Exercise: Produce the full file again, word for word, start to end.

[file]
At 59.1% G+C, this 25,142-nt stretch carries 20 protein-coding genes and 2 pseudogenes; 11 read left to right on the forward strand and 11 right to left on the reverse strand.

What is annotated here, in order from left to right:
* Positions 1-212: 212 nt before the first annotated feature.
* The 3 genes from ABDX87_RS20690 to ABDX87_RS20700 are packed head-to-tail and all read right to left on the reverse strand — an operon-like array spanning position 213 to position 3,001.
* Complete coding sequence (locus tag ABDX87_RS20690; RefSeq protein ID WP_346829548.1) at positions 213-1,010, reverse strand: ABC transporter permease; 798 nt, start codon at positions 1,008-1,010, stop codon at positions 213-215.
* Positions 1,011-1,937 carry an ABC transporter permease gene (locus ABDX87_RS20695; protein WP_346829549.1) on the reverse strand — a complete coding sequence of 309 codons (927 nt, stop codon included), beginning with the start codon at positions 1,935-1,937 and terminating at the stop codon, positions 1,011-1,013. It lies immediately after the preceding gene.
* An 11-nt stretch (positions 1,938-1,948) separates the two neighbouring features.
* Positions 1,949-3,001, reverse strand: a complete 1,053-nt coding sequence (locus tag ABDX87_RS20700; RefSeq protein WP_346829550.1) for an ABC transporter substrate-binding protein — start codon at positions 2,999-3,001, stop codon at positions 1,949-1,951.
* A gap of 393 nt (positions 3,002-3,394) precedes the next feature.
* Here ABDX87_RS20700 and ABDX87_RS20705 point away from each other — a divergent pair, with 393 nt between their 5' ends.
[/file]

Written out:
At 59.1% G+C, this 25,142-nt stretch carries 20 protein-coding genes and 2 pseudogenes; 11 read left to right on the forward strand and 11 right to left on the reverse strand.

What is annotated here, in order from left to right:
* Positions 1-212: 212 nt before the first annotated feature.
* The 3 genes from ABDX87_RS20690 to ABDX87_RS20700 are packed head-to-tail and all read right to left on the reverse strand — an operon-like array spanning position 213 to position 3,001.
* Complete coding sequence (locus tag ABDX87_RS20690; RefSeq protein ID WP_346829548.1) at positions 213-1,010, reverse strand: ABC transporter permease; 798 nt, start codon at positions 1,008-1,010, stop codon at positions 213-215.
* Positions 1,011-1,937 carry an ABC transporter permease gene (locus ABDX87_RS20695; protein WP_346829549.1) on the reverse strand — a complete coding sequence of 309 codons (927 nt, stop codon included), beginning with the start codon at positions 1,935-1,937 and terminating at the stop codon, positions 1,011-1,013. It lies immediately after the preceding gene.
* An 11-nt stretch (positions 1,938-1,948) separates the two neighbouring features.
* Positions 1,949-3,001, reverse strand: a complete 1,053-nt coding sequence (locus tag ABDX87_RS20700; RefSeq protein WP_346829550.1) for an ABC transporter substrate-binding protein — start codon at positions 2,999-3,001, stop codon at positions 1,949-1,951.
* A gap of 393 nt (positions 3,002-3,394) precedes the next feature.
* Here ABDX87_RS20700 and ABDX87_RS20705 point away from each other — a divergent pair, with 393 nt between their 5' ends.